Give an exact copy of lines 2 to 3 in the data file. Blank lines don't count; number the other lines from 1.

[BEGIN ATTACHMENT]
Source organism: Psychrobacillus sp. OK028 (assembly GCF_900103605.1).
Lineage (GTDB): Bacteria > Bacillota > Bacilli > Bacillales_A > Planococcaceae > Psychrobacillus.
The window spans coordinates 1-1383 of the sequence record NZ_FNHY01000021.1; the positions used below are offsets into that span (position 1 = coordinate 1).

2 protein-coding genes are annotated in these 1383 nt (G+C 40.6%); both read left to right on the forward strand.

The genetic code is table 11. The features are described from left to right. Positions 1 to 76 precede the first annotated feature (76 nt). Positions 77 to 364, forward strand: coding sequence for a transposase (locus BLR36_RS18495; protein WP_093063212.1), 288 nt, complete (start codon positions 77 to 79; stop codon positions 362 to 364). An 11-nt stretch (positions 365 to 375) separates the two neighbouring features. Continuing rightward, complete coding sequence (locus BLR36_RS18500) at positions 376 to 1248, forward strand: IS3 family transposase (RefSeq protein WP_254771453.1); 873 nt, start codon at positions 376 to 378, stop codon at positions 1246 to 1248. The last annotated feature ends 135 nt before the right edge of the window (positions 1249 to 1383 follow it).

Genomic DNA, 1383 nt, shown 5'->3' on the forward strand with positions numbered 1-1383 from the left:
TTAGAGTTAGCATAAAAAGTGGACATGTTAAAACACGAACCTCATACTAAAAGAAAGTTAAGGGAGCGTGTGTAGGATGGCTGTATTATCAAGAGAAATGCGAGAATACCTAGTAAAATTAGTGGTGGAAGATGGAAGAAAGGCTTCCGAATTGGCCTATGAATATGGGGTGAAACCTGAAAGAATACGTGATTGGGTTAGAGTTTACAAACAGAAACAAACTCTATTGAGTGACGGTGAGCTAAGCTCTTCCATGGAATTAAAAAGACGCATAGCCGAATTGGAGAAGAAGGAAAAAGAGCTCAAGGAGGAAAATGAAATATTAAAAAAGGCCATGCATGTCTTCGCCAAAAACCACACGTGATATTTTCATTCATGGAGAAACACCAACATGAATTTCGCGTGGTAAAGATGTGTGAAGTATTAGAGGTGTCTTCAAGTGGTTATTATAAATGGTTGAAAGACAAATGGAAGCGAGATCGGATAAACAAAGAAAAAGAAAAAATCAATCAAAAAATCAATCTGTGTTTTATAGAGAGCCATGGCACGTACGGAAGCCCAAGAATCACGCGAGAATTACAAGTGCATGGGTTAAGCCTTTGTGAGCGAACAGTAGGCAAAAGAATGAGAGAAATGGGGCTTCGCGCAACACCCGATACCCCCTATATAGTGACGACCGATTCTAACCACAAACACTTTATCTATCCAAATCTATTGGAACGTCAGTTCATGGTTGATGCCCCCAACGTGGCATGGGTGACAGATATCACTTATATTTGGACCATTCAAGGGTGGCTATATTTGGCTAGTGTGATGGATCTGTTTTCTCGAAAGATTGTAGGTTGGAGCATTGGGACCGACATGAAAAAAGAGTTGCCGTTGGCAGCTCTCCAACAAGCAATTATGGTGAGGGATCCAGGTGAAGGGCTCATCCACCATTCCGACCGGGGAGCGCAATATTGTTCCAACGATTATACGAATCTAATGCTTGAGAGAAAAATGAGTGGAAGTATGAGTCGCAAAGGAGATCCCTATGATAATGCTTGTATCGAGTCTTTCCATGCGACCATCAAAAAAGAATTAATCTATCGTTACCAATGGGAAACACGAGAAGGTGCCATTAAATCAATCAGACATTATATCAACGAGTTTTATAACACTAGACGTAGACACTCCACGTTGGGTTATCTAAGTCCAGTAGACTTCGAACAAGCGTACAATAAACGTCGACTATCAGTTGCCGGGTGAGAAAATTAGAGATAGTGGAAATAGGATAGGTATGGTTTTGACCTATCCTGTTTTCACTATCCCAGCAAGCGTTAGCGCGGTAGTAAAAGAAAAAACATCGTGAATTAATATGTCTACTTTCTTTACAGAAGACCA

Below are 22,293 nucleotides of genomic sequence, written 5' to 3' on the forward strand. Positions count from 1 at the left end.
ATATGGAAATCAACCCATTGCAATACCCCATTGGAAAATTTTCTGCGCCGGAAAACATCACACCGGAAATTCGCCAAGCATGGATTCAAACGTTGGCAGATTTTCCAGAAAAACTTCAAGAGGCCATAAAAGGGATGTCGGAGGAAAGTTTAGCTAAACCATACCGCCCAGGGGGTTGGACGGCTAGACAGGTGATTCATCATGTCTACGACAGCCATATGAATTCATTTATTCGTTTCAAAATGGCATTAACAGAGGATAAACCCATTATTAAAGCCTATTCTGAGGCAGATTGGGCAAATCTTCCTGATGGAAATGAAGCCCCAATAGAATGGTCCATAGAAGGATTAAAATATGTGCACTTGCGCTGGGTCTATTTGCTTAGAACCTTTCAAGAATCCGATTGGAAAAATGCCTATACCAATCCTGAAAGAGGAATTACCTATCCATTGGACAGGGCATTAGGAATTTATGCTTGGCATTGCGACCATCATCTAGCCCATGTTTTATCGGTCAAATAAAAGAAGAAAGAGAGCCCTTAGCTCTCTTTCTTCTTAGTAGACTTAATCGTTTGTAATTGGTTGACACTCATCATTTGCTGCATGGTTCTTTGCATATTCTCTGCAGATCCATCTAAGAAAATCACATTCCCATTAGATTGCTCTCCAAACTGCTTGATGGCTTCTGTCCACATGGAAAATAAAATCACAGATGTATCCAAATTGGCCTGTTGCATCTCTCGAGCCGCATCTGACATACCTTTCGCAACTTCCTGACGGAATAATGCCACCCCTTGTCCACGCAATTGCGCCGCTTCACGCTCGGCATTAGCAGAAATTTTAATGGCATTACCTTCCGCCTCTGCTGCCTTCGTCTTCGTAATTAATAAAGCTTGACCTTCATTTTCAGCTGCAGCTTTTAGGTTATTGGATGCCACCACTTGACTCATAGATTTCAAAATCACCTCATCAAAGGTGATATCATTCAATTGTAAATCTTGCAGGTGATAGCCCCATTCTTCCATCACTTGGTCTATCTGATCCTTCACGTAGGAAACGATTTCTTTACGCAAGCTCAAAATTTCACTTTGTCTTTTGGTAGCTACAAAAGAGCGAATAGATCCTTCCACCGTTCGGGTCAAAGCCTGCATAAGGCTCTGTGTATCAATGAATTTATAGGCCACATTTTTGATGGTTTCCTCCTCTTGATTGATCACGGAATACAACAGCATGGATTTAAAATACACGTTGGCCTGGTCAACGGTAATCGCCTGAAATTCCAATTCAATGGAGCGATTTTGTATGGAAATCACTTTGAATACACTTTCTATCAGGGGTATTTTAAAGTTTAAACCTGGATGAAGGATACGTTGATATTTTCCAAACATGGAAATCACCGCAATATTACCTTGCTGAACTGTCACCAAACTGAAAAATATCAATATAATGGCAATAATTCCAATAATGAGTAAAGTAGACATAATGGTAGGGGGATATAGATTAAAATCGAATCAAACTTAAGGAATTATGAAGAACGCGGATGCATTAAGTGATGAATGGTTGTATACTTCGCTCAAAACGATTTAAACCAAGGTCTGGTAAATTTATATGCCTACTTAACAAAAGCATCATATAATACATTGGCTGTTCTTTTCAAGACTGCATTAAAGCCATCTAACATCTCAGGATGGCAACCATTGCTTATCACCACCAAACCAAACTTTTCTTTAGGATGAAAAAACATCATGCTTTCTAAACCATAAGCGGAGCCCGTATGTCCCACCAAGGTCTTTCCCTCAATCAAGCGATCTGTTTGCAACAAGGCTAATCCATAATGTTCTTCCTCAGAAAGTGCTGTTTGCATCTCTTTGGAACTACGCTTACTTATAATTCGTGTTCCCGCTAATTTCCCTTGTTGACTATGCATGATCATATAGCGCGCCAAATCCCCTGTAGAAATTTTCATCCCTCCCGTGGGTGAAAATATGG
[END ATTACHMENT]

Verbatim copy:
Lineage (GTDB): Bacteria > Bacillota > Bacilli > Bacillales_A > Planococcaceae > Psychrobacillus.
The window spans coordinates 1-1383 of the sequence record NZ_FNHY01000021.1; the positions used below are offsets into that span (position 1 = coordinate 1).